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2. Population genetics and speciation of wild rice

        Inference of recent evolutionary history of closely related species is one of the most intricate questions for evolutionary biologists. The level and pattern of nucleotide variation in DNA sequences provide important information on the evolutionary history of a species and divergent process of closely related species.
        We investigated the nucleotide variation in 10 unlinked nuclear genes for species-wide samples of the C-genome Oryza species (O. officinalis, O. eichingeri and O. rhizomatis). ?The results indicated that three C-genome species harbored low levels of nucleotide variation relative to other plant species partly because of their smaller historic effective population sizes. Two speciation events happened within short time (0.3-0.4 mya), leading to significant lineage sorting among species. A long-distance dispersal from West Africa to Sri Lanka resulted in the disjunct distribution of O. eichingeri (Figure 2-1) (Zhang & Ge. 2007. MBE).

Figure 2-1. A long-distance dispersal from West Africa to Sri Lanka results in the disjunct distribution of O. eichingeri.

        Previous studies indicated that the wild progenitors of cultivated rice (O. sativa), O. nivara and O. rufipogon, were two incipient species. They are sympatric but distinct morphologically and ecologically (Figure 2-2), providing a unique opportunity to study speciation. Based on population samples across the geographic range of the two species, we investigated the nucleotide diversity and gene flow using sequences of 7 chloroplast and nuclear loci, and found highly structured populations within species and little nucleotide differentiation between species. Coalescent-based simulations suggested that the two species began to diverge at c. 0.16 MYA and strongly rejected the simple isolation model of zero migration between species, implying recurrent gene flow during the speciation. This study demonstrates that natural selection plays a primary role in driving the divergence of the two Oryza species (Zheng & Ge 2010. ME). An investigation of the molecular basis of the phenotypic differentiation and speciation between the species using genomic SNPs and expression data is currently under way.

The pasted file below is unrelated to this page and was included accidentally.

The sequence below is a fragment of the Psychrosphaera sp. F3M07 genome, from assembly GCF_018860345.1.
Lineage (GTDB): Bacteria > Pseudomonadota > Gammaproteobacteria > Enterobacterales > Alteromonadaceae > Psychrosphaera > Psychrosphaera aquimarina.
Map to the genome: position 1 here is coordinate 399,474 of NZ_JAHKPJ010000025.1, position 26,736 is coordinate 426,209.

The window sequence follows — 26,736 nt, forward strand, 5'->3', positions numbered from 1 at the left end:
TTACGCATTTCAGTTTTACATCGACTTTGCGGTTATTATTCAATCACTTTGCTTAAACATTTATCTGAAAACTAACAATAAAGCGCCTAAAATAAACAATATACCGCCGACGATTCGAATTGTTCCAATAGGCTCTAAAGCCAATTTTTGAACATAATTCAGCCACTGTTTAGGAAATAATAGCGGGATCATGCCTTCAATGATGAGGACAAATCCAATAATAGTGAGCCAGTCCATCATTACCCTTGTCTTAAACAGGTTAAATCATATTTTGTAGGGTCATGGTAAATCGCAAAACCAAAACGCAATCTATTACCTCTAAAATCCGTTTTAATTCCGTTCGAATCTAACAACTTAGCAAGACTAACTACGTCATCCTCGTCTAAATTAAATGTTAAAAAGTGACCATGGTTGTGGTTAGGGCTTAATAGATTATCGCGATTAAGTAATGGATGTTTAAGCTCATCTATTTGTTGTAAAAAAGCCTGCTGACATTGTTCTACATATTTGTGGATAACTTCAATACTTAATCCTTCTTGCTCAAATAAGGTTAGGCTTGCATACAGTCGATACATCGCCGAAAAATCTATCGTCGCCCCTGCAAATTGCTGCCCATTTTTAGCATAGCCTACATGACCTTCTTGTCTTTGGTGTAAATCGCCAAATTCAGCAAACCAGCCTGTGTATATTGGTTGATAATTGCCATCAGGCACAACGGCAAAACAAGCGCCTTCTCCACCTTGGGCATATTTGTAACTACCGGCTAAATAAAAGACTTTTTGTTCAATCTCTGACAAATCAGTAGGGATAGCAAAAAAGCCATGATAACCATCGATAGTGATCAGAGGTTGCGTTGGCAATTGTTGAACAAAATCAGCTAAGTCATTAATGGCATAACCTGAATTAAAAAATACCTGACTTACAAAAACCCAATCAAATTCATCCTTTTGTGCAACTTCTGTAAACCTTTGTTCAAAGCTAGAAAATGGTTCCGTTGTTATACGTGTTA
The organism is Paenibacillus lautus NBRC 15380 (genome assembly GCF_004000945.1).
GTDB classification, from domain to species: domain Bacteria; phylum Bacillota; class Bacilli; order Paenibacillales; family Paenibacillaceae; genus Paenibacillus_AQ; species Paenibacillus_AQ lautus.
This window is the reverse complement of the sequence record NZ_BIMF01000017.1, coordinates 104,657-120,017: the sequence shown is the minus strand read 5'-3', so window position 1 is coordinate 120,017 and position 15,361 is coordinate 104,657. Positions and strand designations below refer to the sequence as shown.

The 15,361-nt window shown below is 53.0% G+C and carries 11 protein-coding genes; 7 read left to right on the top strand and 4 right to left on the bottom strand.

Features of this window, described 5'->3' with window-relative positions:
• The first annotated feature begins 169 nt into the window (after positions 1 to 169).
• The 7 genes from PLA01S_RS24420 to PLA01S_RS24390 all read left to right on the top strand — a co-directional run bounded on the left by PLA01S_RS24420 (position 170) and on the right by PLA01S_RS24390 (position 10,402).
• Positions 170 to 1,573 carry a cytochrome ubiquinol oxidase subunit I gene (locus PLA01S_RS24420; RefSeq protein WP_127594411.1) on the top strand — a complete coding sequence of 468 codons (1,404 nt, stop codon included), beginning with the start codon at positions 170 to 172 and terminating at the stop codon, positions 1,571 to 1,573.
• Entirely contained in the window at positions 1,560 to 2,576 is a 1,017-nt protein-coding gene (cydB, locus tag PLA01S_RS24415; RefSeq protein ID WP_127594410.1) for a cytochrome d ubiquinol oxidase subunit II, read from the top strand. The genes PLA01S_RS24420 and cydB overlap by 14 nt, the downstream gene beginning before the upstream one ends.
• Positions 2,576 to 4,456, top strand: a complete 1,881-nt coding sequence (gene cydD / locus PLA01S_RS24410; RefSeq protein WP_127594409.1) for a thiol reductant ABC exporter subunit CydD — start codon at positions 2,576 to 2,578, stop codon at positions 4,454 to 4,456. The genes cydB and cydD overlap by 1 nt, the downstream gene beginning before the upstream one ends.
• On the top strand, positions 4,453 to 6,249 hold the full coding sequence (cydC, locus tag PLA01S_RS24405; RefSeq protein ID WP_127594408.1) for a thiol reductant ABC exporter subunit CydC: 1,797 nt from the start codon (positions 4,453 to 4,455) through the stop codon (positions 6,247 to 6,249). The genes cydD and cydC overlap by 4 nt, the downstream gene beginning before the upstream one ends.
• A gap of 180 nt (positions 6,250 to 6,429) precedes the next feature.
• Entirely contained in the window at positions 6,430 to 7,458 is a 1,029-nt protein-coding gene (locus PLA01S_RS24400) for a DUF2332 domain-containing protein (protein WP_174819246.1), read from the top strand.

Figure 2-2. Geographic distribution, and morphological and ecological difference for two wild rice species, O. nivara and O. rufipogon.

        Further investigations based on sequences of 10 nuclear and two chloroplast loci from 26 wild populations across the entire geographic ranges of the two species (Figure 2-3) detected four genetically distinct groups within O. rufipogon and found no correlation between the genetic groups and either species identity or geographical regions (Liu et al. 2015. ME). We suggest that the repeated extinction and colonization of local populations due to multiple glacial-interglacial cycles during the Quaternary was most likely the main factor shaping the confounding population genetic structure of O. rufipogon. Based on the genetic pattern and dynamics of the O. nivara populations, we hypothesize that O. nivara might have independently originated multiple times from different O. rufipogon populations (Figure 2-3).

Figure 2-3. Geographic distribution of O. rufipogon (broken line) and O. nivara (solid line). Blue and red dots represent the O. rufipogon and O. nivara populations sampled, respectively. Three shaded areas are hypothesized origin places of O. nivara.

        Recently, by use of digital gene expression technology and the paired-end RNA sequencing method, we conducted a genome-wide gene expression investigation of two Oryza species (Guo et al. 2016. MBE). We found that approximately 8% expressed genes differed significantly in expression levels between the two species and they are randomly distributed across the genome. Moreover, 62% of the differentially expressed genes exhibited a signature of directional selection in at least one species. Importantly, the genes with differential expression between species evolved more rapidly at the 5กฏ flanking sequences than the genes without differential expression relative to coding sequences. Our findings demonstrate that ecological speciation is associated with widespread and adaptive alterations in genome-wide gene expression and provide new insights into the importance of regulatory evolution in ecological speciation in plants (Figure 2-4).

Figure 2-4. Variation patterns of gene expression across the genome. (a) and (b) Venn diagrams showing the numbers of DE and directional selection genes between species among different tissues. (c) Physical distribution of DE genes on 12 rice chromosomes.

        Allopolyploidization is one of the major modes of diversification and speciation in plants, and the important source of morphological innovations. In the rice genus (Oryza), about one half of the species are allopolyploids. These species are not only important resources for rice breeding but also provide a unique opportunity for studying evolution of polyploid species. By sequencing four biparentally inherited nuclear loci and three maternally inherited chloroplast fragments from all diploid and tetraploid species with the B- and C-genome types in this genus, we detected at least three independent origins of the BC-genome tetraploid species (Zou et al. 2015. Sci Rep). Specifically, the diploid O. punctata (B-genome) acted as the paternal donor for one tetraploid species and the maternal donor for the other two tetraploid species. We demonstrated that all of the tetraploids originated within the last one million years (Figure 2-5).

Figure 2-5. Schematic of evolutionary relationships among the species with the B-, C-, and BC-genome types. Below is the geographical distribution of these species.

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